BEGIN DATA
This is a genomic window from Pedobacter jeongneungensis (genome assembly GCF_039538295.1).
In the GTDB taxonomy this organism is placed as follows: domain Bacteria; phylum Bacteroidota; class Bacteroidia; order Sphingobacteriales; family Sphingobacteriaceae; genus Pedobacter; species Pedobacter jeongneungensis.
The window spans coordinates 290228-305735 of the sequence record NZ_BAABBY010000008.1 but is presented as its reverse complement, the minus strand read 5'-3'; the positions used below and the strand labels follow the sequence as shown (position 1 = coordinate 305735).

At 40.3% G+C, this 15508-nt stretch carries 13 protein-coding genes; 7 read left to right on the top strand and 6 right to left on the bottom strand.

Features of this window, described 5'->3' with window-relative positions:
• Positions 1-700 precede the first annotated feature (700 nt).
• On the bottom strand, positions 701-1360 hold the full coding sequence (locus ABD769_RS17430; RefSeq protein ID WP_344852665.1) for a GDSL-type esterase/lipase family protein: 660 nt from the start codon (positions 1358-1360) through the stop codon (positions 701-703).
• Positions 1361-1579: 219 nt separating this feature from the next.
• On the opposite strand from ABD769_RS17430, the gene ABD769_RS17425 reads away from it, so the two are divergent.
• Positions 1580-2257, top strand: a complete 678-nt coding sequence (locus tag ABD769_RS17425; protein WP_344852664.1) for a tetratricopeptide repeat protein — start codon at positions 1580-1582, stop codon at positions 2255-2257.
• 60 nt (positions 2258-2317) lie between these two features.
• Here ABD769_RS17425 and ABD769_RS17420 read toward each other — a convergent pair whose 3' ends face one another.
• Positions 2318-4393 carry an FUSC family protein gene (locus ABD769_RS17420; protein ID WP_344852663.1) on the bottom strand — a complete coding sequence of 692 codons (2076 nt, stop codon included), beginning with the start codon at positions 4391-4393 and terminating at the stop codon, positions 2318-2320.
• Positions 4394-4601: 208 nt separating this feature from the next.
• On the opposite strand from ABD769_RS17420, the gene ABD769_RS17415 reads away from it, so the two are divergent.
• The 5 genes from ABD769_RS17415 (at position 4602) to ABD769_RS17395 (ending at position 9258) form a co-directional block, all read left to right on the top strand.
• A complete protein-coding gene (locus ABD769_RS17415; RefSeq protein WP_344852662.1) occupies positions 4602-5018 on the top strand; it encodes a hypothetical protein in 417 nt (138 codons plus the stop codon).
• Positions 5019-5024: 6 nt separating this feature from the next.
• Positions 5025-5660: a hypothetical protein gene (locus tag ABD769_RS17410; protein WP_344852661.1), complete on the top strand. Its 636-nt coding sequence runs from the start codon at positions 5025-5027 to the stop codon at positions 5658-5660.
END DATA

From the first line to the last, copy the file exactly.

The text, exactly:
This is a genomic window from Pedobacter jeongneungensis (genome assembly GCF_039538295.1).
In the GTDB taxonomy this organism is placed as follows: domain Bacteria; phylum Bacteroidota; class Bacteroidia; order Sphingobacteriales; family Sphingobacteriaceae; genus Pedobacter; species Pedobacter jeongneungensis.
The window spans coordinates 290228-305735 of the sequence record NZ_BAABBY010000008.1 but is presented as its reverse complement, the minus strand read 5'-3'; the positions used below and the strand labels follow the sequence as shown (position 1 = coordinate 305735).

At 40.3% G+C, this 15508-nt stretch carries 13 protein-coding genes; 7 read left to right on the top strand and 6 right to left on the bottom strand.

Features of this window, described 5'->3' with window-relative positions:
• Positions 1-700 precede the first annotated feature (700 nt).
• On the bottom strand, positions 701-1360 hold the full coding sequence (locus ABD769_RS17430; RefSeq protein ID WP_344852665.1) for a GDSL-type esterase/lipase family protein: 660 nt from the start codon (positions 1358-1360) through the stop codon (positions 701-703).
• Positions 1361-1579: 219 nt separating this feature from the next.
• On the opposite strand from ABD769_RS17430, the gene ABD769_RS17425 reads away from it, so the two are divergent.
• Positions 1580-2257, top strand: a complete 678-nt coding sequence (locus tag ABD769_RS17425; protein WP_344852664.1) for a tetratricopeptide repeat protein — start codon at positions 1580-1582, stop codon at positions 2255-2257.
• 60 nt (positions 2258-2317) lie between these two features.
• Here ABD769_RS17425 and ABD769_RS17420 read toward each other — a convergent pair whose 3' ends face one another.
• Positions 2318-4393 carry an FUSC family protein gene (locus ABD769_RS17420; protein ID WP_344852663.1) on the bottom strand — a complete coding sequence of 692 codons (2076 nt, stop codon included), beginning with the start codon at positions 4391-4393 and terminating at the stop codon, positions 2318-2320.
• Positions 4394-4601: 208 nt separating this feature from the next.
• On the opposite strand from ABD769_RS17420, the gene ABD769_RS17415 reads away from it, so the two are divergent.
• The 5 genes from ABD769_RS17415 (at position 4602) to ABD769_RS17395 (ending at position 9258) form a co-directional block, all read left to right on the top strand.
• A complete protein-coding gene (locus ABD769_RS17415; RefSeq protein WP_344852662.1) occupies positions 4602-5018 on the top strand; it encodes a hypothetical protein in 417 nt (138 codons plus the stop codon).
• Positions 5019-5024: 6 nt separating this feature from the next.
• Positions 5025-5660: a hypothetical protein gene (locus tag ABD769_RS17410; protein WP_344852661.1), complete on the top strand. Its 636-nt coding sequence runs from the start codon at positions 5025-5027 to the stop codon at positions 5658-5660.